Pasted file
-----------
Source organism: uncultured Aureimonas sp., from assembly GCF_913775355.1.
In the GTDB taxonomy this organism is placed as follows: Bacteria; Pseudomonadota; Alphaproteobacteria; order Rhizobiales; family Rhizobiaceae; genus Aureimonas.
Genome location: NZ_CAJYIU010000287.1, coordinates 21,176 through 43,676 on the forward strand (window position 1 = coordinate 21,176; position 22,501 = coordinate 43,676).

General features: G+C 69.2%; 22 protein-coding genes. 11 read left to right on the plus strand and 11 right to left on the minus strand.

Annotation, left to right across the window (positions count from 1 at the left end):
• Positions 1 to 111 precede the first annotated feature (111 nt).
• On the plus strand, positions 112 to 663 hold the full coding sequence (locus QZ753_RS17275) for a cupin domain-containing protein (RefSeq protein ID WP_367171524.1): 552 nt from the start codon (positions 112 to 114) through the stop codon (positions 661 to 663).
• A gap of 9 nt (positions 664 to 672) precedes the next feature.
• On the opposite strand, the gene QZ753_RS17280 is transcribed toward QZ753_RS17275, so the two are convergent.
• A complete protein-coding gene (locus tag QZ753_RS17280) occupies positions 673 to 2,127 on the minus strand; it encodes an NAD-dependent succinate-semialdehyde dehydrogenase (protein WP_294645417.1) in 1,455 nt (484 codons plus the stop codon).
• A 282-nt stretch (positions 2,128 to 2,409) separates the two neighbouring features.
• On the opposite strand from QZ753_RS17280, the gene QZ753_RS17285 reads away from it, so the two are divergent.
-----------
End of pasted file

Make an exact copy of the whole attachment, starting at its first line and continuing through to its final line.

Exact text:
Source organism: uncultured Aureimonas sp., from assembly GCF_913775355.1.
In the GTDB taxonomy this organism is placed as follows: Bacteria; Pseudomonadota; Alphaproteobacteria; order Rhizobiales; family Rhizobiaceae; genus Aureimonas.
Genome location: NZ_CAJYIU010000287.1, coordinates 21,176 through 43,676 on the forward strand (window position 1 = coordinate 21,176; position 22,501 = coordinate 43,676).

General features: G+C 69.2%; 22 protein-coding genes. 11 read left to right on the plus strand and 11 right to left on the minus strand.

Annotation, left to right across the window (positions count from 1 at the left end):
• Positions 1 to 111 precede the first annotated feature (111 nt).
• On the plus strand, positions 112 to 663 hold the full coding sequence (locus QZ753_RS17275) for a cupin domain-containing protein (RefSeq protein ID WP_367171524.1): 552 nt from the start codon (positions 112 to 114) through the stop codon (positions 661 to 663).
• A gap of 9 nt (positions 664 to 672) precedes the next feature.
• On the opposite strand, the gene QZ753_RS17280 is transcribed toward QZ753_RS17275, so the two are convergent.
• A complete protein-coding gene (locus tag QZ753_RS17280) occupies positions 673 to 2,127 on the minus strand; it encodes an NAD-dependent succinate-semialdehyde dehydrogenase (protein WP_294645417.1) in 1,455 nt (484 codons plus the stop codon).
• A 282-nt stretch (positions 2,128 to 2,409) separates the two neighbouring features.
• On the opposite strand from QZ753_RS17280, the gene QZ753_RS17285 reads away from it, so the two are divergent.